Commit 15e6a438 authored by Alexander Povel's avatar Alexander Povel
Browse files

Add section on (manually) compiling the document

parent 3e8c3b31
......@@ -23,7 +23,7 @@ with a large knowledge database.
This document is an attempt at collecting best practices
--- or at least, useful approaches ---
and pointing out the old ones they could, and often should, replace.
More than most other languages, the \LaTeX{} code in circulation world wide is
More than most other languages, the \LaTeX{} code in circulation world\-/wide is
quite aged.
While that code does not necessarily get \emph{worse}, it also does not exactly
age like cheese and wine would.
......@@ -59,7 +59,8 @@ So while the printed output will always remain true to its actual source code,
duplicating that source code so it can be read in the printed output directly
is just another vector for errors to creep in.
\paragraph{Beginning Prerequisites}
\section*{Beginning Prerequisites}
Since this document will probably still be read by people new to \LaTeX{}, there
will be a short description on how to get started below.
\LaTeX{} requires three things:
......@@ -195,3 +196,95 @@ will be a short description on how to get started below.
Vim is not mentioned here because its users will probably have skipped this
\subsection*{Compiling this document}
This document leverages many more advanced and demanding packages.
In this context, \emph{demanding} means that they sometimes need outside tools,
since \hologo{LuaLaTeX} aka plain \TeX{} were insufficient for their implementation.
This is most prevalent in packages that need sorting functionalities.
Therefore, compiling this document is a bit more involved than a simple call to
To make it work for everyone, a Docker container is made available.
It includes all the tools required.
For more info, see the
for the repository.
Outside tools are required for
\item \ctanpackage{glossaries-extra}: requires the outside tool
\ctanpackage{bib2gls}, see \cref{ch:bib2gls}.
\item \ctanpackage{biblatex}: requires the outside tool \ctanpackage{biber},
see \cref{ch:bibliography}.
If you have a proper \LaTeX{} distribution, \texttt{bib2gls} and \texttt{biber}
will already be available as commands.
However, for everything to work, the following has to be installed:
\item \texttt{bib2gls} requires a Java Runtime Environment, which is
\href{}{freely available for personal use},
\item the \ctanpackage{svg} package requires the outside program
\href{}{InkScape}, which also has to be on your
\item using \texttt{contour gnuplot} commands with \ctanpackage{pgfplots} requires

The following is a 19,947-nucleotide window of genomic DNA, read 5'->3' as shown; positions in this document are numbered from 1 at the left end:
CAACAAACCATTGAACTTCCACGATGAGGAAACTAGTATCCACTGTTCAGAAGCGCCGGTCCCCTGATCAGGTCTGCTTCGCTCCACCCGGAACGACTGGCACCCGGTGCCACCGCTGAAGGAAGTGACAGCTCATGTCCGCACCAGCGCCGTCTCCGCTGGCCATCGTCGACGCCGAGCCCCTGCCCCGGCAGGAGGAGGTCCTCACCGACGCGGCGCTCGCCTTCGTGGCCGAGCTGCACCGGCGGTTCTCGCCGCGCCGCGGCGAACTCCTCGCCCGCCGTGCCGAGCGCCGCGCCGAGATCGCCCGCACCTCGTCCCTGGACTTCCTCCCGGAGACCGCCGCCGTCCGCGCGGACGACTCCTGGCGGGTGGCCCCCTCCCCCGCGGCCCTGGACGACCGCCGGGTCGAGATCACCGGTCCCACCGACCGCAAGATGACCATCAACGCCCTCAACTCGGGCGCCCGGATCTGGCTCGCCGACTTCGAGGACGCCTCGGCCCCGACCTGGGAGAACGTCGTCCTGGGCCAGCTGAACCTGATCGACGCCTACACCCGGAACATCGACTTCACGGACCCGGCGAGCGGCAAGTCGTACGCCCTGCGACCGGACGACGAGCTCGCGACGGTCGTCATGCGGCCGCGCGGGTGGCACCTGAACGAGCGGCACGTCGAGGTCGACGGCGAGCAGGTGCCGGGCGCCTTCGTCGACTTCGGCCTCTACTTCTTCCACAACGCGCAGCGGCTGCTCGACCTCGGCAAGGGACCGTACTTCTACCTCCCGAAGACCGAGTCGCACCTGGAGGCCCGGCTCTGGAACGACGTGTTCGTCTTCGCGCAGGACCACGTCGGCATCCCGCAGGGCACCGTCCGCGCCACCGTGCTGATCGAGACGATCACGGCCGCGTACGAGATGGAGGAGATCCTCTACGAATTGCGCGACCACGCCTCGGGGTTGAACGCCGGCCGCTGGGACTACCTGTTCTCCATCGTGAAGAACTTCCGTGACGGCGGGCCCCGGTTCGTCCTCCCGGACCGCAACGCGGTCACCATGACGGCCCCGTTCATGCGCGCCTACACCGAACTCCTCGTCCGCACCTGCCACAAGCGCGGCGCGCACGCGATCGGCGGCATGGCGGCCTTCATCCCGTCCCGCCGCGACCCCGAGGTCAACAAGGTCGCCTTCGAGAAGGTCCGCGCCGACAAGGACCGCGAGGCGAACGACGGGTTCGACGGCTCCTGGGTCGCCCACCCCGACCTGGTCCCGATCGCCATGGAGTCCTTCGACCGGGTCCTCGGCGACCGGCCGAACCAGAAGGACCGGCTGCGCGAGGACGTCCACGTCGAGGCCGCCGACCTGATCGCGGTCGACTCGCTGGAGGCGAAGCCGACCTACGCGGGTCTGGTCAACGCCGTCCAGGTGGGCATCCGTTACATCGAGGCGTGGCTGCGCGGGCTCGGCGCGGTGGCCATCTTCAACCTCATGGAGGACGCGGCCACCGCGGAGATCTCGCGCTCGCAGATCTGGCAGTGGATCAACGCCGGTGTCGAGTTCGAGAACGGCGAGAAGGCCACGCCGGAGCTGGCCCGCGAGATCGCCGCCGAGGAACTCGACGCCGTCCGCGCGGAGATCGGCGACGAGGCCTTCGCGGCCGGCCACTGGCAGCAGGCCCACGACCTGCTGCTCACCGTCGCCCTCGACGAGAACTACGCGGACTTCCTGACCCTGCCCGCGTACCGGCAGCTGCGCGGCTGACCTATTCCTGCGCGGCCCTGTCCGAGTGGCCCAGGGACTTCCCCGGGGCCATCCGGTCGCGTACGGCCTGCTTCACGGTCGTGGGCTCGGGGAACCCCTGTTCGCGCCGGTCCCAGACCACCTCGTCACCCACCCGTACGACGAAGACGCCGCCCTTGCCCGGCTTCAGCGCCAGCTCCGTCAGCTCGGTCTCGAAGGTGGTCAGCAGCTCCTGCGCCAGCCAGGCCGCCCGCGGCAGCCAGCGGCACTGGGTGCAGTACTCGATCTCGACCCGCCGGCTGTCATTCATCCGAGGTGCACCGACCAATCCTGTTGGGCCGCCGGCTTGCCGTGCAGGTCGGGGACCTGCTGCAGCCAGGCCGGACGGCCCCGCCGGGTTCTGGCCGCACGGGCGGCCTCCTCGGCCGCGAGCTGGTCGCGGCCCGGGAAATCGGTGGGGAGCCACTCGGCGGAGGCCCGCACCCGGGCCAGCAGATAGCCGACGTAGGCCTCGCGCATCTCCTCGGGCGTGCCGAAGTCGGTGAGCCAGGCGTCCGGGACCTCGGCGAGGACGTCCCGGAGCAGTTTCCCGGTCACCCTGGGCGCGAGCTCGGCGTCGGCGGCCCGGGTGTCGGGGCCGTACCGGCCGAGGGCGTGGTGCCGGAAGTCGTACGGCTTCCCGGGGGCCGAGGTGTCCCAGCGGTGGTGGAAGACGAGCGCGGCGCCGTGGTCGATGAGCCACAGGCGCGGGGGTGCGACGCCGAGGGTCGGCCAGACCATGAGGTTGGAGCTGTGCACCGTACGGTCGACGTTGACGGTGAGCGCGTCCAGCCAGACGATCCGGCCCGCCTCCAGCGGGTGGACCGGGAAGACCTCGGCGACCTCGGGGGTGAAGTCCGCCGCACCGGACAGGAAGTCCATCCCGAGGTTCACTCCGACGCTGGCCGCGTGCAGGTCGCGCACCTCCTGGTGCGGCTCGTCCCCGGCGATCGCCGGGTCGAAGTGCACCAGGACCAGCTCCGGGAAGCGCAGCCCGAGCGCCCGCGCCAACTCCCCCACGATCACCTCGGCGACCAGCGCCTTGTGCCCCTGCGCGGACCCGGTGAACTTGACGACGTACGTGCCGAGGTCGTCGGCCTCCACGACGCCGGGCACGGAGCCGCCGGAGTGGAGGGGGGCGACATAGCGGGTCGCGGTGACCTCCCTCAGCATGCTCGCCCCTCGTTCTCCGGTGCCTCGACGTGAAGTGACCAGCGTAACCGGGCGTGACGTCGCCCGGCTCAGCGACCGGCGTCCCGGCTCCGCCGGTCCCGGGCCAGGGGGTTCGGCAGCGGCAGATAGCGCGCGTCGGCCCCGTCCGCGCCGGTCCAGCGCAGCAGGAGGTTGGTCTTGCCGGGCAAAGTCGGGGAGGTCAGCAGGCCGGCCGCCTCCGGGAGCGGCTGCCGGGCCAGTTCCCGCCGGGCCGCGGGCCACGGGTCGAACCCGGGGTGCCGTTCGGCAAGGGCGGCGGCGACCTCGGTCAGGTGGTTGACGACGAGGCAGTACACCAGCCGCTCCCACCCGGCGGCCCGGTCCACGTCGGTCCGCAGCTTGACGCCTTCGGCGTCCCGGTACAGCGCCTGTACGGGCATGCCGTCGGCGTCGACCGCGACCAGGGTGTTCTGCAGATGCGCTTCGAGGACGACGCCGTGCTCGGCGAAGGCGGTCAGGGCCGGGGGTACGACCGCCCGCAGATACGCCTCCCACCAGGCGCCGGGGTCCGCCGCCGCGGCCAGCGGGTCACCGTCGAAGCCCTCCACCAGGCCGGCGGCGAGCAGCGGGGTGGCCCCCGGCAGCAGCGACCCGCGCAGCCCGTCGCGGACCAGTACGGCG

\href{}{gnuplot} to be on the \texttt{\$PATH}.
To compile the entire document from scratch, install these things manually.
To never worry about installing and keeping things in order manually, use the provided
Docker container.
With the prerequisites done, the compilation itself can start.
For it, call:
\item \texttt{lualatex}
\item \texttt{biber}
\item \texttt{bib2gls}
\item \texttt{lualatex}
\item \texttt{lualatex}
This should get all the references right, set up the bibliography and the glossaries,
which in turn fills out any missing (\texttt{??}) entries.
I say \emph{should} because I never ran through this chain myself.
Instead, there is the \texttt{latexmk} tool to ease all this painful labour.
\texttt{latexmk} automates \LaTeX{} compilation by detecting all the required
steps and then running them as often as required.
It requires Perl.
Linux users will already have it available, Windows users may grab
\href{}{Strawberry Perl}.
Once that is done, the entire document can be compiled by simply calling
You do not even have to provide a \texttt{*.tex} file argument.
By default, \texttt{latexmk} will simply compile all found \texttt{*.tex} files.
The core ingredient to this magic process is the \texttt{.latexmkrc} configuration file.
You can find it in the repository root directory.
It is tailored to this document and does not need to be touched if the compilation
process itself has not changed.
It also contains some more insights to the entire process.
\texttt{latexmk} is great because it figures out most things by itself and enjoys
wide\-/spread acceptance and adoption.
As such, chances are your \LaTeX{} editor either supports or outright relies on it
Having walked through all this manually, hopefully using the prepared Docker image
instead makes more sense now.
Taking a look at \texttt{.gitlab-ci.yml} in the project root, we can see how easy it
can be:
run Docker container, call \texttt{latexmk}.
That is it!
It is guaranteed to work for everyone, because the Docker container (that is, the
virtual machine) will be identical for all users.
It is independent of local \LaTeX{} installations and all their quirks.
It will continue to work forever (the underlying software versions are fixed) and the
generated output will be identical for everyone.
If all of this is embedded into a pipeline on GitLab, your documents are built whenever
you \texttt{git push} to the remote server.
It does not get simpler; the downside is of course the lengthier setup, but all of that
is explained in the
The repository itself is a live demonstration!
......@@ -723,6 +723,7 @@ For added convenience, insert the \emph{type} directly into the label,
This aids auto\-/completion and readability.
The second place where references occur are bibliographical contexts.
Examples are spread throughout this document.
......@@ -968,6 +969,7 @@ This initially unintuitive approach has several critical advantages:
\ctanpackage{bib2gls} is an external tool (of the same name as the package) that
\ctanpackage{glossaries-extra} employs to convert external \texttt{*.bib} files with
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